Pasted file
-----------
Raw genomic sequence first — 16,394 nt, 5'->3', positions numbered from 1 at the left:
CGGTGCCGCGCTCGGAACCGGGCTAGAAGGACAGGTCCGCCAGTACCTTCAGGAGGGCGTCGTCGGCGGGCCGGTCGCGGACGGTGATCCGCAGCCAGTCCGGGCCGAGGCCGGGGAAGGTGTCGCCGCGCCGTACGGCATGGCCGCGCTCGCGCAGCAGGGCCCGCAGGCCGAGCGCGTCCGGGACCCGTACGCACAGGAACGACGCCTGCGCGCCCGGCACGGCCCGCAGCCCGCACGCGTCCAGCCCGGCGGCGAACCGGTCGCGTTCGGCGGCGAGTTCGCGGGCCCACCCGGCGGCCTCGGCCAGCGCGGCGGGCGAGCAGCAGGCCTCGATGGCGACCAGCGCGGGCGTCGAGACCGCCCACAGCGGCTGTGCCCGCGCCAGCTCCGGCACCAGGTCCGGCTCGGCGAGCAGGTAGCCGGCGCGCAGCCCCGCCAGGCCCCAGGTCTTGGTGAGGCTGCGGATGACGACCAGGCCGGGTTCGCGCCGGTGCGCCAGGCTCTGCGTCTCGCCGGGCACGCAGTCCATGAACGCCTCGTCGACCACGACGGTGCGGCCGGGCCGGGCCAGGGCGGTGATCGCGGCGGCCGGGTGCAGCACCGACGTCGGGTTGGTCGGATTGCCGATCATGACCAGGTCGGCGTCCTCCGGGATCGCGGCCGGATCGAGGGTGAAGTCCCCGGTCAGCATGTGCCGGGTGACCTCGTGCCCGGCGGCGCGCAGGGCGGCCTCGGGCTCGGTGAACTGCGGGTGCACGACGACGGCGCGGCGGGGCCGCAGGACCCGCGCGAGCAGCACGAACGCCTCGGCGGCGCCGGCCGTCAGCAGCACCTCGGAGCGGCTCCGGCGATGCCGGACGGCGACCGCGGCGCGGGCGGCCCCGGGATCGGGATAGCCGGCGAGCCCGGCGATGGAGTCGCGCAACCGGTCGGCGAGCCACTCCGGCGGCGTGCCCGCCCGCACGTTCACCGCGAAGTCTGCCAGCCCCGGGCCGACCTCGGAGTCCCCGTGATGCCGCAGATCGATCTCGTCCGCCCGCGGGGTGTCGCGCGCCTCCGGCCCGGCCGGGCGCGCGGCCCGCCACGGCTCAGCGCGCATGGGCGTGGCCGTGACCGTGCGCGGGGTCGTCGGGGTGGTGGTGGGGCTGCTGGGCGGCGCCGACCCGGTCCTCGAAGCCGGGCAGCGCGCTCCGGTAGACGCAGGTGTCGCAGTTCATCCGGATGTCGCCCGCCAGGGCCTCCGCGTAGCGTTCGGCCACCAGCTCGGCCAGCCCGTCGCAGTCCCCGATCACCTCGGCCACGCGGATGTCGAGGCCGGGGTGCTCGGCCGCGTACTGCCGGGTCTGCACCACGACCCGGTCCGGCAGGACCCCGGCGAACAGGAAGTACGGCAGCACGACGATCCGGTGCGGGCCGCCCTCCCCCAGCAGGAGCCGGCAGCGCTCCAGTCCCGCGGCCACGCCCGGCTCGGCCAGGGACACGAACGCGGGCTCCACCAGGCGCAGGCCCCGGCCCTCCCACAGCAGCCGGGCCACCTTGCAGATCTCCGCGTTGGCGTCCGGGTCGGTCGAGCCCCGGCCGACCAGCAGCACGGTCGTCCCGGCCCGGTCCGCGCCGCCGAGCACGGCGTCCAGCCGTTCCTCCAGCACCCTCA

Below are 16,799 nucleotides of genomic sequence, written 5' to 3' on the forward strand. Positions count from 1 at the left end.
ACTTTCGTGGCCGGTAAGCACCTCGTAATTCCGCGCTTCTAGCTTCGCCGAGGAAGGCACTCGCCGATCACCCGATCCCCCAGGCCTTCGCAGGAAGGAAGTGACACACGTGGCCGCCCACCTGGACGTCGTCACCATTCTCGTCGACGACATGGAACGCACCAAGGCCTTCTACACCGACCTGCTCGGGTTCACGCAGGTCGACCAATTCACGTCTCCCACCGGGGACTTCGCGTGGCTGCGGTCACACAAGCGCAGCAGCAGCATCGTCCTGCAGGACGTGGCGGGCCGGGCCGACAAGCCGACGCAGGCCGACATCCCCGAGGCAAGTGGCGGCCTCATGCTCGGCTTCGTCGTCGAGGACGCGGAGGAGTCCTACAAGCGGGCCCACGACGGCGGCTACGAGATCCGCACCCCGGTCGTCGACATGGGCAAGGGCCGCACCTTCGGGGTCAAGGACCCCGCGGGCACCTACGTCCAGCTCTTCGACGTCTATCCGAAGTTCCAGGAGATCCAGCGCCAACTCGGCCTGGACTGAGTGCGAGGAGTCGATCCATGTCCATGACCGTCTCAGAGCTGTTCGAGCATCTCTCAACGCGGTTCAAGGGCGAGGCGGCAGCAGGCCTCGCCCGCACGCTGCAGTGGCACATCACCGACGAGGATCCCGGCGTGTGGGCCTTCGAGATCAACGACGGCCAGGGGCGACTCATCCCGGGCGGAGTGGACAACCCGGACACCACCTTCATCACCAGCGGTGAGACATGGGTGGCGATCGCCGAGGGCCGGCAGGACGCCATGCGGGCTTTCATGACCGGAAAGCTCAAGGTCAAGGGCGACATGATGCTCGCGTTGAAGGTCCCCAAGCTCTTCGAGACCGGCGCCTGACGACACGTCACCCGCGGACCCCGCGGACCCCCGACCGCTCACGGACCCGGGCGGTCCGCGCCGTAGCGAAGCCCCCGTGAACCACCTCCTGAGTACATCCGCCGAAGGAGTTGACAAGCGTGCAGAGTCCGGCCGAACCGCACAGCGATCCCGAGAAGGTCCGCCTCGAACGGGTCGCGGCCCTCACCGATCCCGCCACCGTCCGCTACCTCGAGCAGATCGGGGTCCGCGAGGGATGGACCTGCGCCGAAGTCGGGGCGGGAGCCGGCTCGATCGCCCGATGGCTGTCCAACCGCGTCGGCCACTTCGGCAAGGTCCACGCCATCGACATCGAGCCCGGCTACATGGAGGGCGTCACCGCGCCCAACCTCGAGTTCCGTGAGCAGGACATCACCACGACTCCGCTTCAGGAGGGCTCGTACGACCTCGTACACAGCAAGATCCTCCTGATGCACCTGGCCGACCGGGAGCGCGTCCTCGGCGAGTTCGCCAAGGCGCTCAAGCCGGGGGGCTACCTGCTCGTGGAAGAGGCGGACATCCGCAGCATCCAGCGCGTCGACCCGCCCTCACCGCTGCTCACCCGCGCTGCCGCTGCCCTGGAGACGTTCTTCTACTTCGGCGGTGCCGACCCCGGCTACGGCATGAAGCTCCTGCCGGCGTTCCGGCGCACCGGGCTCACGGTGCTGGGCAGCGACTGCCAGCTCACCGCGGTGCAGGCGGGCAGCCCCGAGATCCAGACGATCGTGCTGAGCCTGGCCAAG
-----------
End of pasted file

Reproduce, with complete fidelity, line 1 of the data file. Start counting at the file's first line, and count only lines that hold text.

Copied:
Raw genomic sequence first — 16,394 nt, 5'->3', positions numbered from 1 at the left: